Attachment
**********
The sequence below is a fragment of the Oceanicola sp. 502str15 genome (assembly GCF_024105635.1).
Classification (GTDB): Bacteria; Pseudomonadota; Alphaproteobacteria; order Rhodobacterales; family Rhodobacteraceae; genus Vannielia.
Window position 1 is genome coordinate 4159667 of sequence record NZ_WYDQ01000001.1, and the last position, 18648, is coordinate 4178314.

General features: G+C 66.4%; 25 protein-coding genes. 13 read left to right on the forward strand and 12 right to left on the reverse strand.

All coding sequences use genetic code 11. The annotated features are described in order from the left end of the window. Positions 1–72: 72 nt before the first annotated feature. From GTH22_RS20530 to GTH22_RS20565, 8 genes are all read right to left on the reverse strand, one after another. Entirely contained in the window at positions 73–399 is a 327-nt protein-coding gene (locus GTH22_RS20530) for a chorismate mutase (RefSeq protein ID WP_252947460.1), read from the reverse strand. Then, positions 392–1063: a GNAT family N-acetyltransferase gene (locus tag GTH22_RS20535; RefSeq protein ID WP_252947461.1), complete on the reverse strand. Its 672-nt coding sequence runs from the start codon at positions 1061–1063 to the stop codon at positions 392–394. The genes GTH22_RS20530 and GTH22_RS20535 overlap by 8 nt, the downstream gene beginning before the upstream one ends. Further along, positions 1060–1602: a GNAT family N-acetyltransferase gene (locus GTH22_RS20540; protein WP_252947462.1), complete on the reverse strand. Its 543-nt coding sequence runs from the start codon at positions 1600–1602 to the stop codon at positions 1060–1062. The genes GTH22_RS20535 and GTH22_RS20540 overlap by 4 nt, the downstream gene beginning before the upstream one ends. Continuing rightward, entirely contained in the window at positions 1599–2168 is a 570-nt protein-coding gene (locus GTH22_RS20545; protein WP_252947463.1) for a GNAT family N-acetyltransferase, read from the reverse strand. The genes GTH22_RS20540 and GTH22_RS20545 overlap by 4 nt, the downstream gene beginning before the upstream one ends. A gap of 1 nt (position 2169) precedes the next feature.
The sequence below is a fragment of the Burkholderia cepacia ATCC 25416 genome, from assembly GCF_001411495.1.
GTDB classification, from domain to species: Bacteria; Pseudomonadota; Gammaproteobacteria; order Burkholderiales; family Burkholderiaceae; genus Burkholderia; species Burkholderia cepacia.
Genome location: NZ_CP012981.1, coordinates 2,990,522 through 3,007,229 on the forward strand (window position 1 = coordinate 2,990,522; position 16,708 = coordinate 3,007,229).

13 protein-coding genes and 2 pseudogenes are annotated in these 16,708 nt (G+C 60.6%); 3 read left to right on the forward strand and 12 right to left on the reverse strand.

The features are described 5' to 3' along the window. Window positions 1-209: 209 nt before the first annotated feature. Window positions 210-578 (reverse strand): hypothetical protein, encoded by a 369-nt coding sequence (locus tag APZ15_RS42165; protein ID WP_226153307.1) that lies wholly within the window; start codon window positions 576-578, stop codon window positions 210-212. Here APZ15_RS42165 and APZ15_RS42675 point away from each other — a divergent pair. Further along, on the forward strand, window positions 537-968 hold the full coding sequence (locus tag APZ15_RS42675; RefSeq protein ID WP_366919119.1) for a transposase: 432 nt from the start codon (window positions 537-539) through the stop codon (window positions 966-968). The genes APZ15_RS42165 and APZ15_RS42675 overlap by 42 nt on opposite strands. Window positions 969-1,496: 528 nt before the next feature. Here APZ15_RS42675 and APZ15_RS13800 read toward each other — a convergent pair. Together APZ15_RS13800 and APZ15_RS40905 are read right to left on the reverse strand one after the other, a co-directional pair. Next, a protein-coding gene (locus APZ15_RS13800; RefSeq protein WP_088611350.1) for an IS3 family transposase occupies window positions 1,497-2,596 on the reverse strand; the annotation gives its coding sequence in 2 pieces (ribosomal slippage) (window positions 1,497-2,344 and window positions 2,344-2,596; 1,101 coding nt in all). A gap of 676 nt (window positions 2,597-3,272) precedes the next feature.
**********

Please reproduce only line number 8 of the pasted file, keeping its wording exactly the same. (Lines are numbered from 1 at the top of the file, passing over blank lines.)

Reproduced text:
Genome location: NZ_CP012981.1, coordinates 2,990,522 through 3,007,229 on the forward strand (window position 1 = coordinate 2,990,522; position 16,708 = coordinate 3,007,229).